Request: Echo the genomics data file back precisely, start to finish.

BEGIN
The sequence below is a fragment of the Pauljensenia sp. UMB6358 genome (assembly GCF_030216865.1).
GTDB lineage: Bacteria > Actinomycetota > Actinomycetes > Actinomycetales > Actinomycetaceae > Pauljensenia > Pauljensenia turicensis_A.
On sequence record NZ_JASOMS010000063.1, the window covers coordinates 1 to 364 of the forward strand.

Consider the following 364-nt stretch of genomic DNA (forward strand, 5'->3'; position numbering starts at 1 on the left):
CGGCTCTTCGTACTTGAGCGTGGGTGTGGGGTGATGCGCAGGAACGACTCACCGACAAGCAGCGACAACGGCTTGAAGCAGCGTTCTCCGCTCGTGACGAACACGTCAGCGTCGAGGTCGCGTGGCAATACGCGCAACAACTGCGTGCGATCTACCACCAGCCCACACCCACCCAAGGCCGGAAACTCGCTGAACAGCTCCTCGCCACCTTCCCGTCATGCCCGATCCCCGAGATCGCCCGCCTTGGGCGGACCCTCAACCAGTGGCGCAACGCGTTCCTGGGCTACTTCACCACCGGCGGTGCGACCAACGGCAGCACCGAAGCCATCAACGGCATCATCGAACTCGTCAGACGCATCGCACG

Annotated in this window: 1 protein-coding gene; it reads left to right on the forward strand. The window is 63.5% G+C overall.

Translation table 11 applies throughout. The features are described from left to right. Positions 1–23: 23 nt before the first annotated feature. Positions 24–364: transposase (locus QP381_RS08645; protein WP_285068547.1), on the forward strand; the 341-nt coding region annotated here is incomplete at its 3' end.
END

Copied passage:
The sequence below is a fragment of the Pauljensenia sp. UMB6358 genome (assembly GCF_030216865.1).
GTDB lineage: Bacteria > Actinomycetota > Actinomycetes > Actinomycetales > Actinomycetaceae > Pauljensenia > Pauljensenia turicensis_A.
On sequence record NZ_JASOMS010000063.1, the window covers coordinates 1 to 364 of the forward strand.

Consider the following 364-nt stretch of genomic DNA (forward strand, 5'->3'; position numbering starts at 1 on the left):
CGGCTCTTCGTACTTGAGCGTGGGTGTGGGGTGATGCGCAGGAACGACTCACCGACAAGCAGCGACAACGGCTTGAAGCAGCGTTCTCCGCTCGTGACGAACACGTCAGCGTCGAGGTCGCGTGGCAATACGCGCAACAACTGCGTGCGATCTACCACCAGCCCACACCCACCCAAGGCCGGAAACTCGCTGAACAGCTCCTCGCCACCTTCCCGTCATGCCCGATCCCCGAGATCGCCCGCCTTGGGCGGACCCTCAACCAGTGGCGCAACGCGTTCCTGGGCTACTTCACCACCGGCGGTGCGACCAACGGCAGCACCGAAGCCATCAACGGCATCATCGAACTCGTCAGACGCATCGCACG

Annotated in this window: 1 protein-coding gene; it reads left to right on the forward strand. The window is 63.5% G+C overall.

Translation table 11 applies throughout. The features are described from left to right. Positions 1–23: 23 nt before the first annotated feature. Positions 24–364: transposase (locus QP381_RS08645; protein WP_285068547.1), on the forward strand; the 341-nt coding region annotated here is incomplete at its 3' end.